“There are a lot of embryos, thousands of embryos – tens of thousands of embryos stored across Canada that are never going to become future Canadians because of [the current law],” she says.
Ms Rhoads-Heinrich also believes allowing for compensation will dissuade some foreign couples looking to Canada who she says sometimes see the country’s surrogates as “free and cheap”.
She would also like to see agencies licensed.
“Hairdresser and taxi drivers have licensing and we don’t,” she says. “And we’re creating babies and families.”
Recent statistics on the industry are scarce, but in 2014 fertility clinics carried out 440 in-vitro fertilisation cycles on surrogates in Canada. That’s double the number from 2008.
Canada is a popular destination for international surrogacy, and consultants say they have seen demand grow.
The country offers a number of benefits for foreign couples interested in cross-border baby-making.
Surrogacy can cost tens of thousands of dollars less in Canada than in the US because prospective parents are only compensating the surrogate for expenses and aren’t saddled with the same medical bills. In Canada, the bulk of the medical costs are paid for under the universal healthcare system.
Factoring in medical, legal and agency fees, estimates suggest surrogacy in the US can cost over $120,000 (£90,500), compared to about $70,000 in Canada.
Canada is also welcoming to same-sex couples or single people who dream of parenthood. Babies born to Canadian surrogates automatically receive citizenship.
There is broad agreement that Canada needs to do more to regulate the industry but not everyone is on board with a commercialised system.
Critics of Mr Housefather’s proposed legislation have argued for a well-regulated system.
They have also warned that women might consent to riskier medical interventions if they are offered high payments, or that opening the door for compensation will add prohibitive costs to an already expensive process.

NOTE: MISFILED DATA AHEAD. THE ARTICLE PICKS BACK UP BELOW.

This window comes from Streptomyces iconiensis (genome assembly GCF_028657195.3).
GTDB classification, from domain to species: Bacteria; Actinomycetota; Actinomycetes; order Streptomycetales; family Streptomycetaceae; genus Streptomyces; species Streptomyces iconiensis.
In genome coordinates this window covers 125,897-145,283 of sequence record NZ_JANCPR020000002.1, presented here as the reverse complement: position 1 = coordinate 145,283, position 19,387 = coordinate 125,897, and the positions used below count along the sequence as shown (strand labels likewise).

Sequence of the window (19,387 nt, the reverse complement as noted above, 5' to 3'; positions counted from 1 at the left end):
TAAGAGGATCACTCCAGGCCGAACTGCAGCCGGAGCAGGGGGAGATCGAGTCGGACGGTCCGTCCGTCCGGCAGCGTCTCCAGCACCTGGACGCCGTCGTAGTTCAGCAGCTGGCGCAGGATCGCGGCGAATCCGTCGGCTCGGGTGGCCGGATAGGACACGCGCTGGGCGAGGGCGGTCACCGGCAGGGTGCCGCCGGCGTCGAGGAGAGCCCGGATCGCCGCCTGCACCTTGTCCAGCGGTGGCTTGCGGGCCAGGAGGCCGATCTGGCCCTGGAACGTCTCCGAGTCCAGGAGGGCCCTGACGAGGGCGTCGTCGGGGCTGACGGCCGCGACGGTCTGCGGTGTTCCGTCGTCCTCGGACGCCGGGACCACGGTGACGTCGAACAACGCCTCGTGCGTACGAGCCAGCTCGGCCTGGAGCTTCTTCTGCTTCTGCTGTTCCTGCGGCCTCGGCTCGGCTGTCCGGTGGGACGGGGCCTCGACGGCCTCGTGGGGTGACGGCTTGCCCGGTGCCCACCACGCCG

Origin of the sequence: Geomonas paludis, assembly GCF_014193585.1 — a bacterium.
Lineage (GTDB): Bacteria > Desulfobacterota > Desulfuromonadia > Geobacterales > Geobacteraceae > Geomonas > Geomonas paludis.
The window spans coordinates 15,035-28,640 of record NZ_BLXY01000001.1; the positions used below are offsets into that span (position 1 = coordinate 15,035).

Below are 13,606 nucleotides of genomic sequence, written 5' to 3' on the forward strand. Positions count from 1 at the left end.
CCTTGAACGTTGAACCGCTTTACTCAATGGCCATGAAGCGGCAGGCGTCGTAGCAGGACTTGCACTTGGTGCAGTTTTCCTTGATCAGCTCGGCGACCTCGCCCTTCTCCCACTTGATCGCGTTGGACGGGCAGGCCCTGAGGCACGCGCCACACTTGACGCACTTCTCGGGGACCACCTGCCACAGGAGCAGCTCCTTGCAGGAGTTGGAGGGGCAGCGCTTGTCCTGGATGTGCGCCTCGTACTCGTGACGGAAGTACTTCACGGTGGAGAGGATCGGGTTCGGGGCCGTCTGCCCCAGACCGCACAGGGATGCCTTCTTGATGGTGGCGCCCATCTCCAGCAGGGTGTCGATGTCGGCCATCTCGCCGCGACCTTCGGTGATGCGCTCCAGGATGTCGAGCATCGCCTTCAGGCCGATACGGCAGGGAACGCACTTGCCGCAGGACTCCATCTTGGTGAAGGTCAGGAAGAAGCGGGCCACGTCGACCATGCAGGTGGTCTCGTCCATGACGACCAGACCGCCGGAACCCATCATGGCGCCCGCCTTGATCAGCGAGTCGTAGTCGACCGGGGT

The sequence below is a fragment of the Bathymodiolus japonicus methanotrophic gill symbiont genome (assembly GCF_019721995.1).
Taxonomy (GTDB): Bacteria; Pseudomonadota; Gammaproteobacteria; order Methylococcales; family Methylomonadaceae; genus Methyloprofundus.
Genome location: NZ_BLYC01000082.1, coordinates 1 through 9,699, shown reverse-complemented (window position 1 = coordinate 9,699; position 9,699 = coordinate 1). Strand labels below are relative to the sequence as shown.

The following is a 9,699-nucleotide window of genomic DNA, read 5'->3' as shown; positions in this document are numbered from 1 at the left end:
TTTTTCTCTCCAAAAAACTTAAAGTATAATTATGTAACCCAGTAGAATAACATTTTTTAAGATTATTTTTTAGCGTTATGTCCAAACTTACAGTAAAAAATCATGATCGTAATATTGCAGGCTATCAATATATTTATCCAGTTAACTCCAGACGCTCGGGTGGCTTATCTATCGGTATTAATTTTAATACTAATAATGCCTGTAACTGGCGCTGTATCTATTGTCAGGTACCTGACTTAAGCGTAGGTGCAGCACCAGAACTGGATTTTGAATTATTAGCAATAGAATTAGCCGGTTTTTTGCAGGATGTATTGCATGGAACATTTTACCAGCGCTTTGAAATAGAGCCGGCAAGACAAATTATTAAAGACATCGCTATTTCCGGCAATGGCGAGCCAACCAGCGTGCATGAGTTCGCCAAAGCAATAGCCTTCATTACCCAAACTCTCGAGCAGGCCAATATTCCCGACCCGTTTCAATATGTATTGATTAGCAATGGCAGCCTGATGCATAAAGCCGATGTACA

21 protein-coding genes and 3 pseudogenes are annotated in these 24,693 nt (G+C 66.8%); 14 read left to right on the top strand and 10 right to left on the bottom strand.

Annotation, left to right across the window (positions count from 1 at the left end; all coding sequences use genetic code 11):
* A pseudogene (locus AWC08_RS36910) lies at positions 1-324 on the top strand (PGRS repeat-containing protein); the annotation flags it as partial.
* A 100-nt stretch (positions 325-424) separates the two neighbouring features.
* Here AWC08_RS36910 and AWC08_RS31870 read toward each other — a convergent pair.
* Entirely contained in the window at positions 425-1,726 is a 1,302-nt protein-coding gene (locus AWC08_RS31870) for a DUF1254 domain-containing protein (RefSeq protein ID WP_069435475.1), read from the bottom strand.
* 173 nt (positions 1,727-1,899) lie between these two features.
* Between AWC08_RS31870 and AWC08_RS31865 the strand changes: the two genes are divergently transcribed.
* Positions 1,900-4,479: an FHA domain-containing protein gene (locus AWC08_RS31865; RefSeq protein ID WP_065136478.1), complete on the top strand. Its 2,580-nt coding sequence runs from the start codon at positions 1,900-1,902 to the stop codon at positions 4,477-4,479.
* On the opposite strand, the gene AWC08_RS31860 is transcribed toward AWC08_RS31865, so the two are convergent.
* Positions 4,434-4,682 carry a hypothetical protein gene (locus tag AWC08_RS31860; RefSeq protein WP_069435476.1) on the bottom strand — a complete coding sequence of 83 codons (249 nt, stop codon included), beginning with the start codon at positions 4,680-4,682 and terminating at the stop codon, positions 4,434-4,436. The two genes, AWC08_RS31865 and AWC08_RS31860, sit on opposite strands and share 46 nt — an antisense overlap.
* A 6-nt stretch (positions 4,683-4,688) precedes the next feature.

Mr Housefather says his bill would allow provinces to regulate the industry as they see fit, since health matters fall under their jurisdiction.
While private member’s bills very rarely become law, Prime Minister Justin Trudeau recently said it is time for Canadians to have a “conversation” about the issue.
Mr Housefather has received support for his proposed legislation from a number of industry stakeholders, including the Canadian Fertility and Andrology Society.
Ms Swanberg has been helping Mr Housefather lobby his fellow MPs to support his proposed legislation.
She told the BBC that given the challenges surrogates and prospective parents face, she believes it’s unfair to add the worry they may run afoul of the law by something as small as paying for certain expenses.
The law doesn’t clarify specific expenses surrogates are allowed to claim.
“As people become parents it’s such a vulnerable place to be in. So to add that criminal dimension to it, I believe is really out of line,” she says.
She says agencies like hers, which operate in a grey area already, would welcome more clarity around what they can and can’t do.
“I think there’s a better way to structure supporting business within this industry, supporting businesses that are helping people have families,” Ms Swanberg says.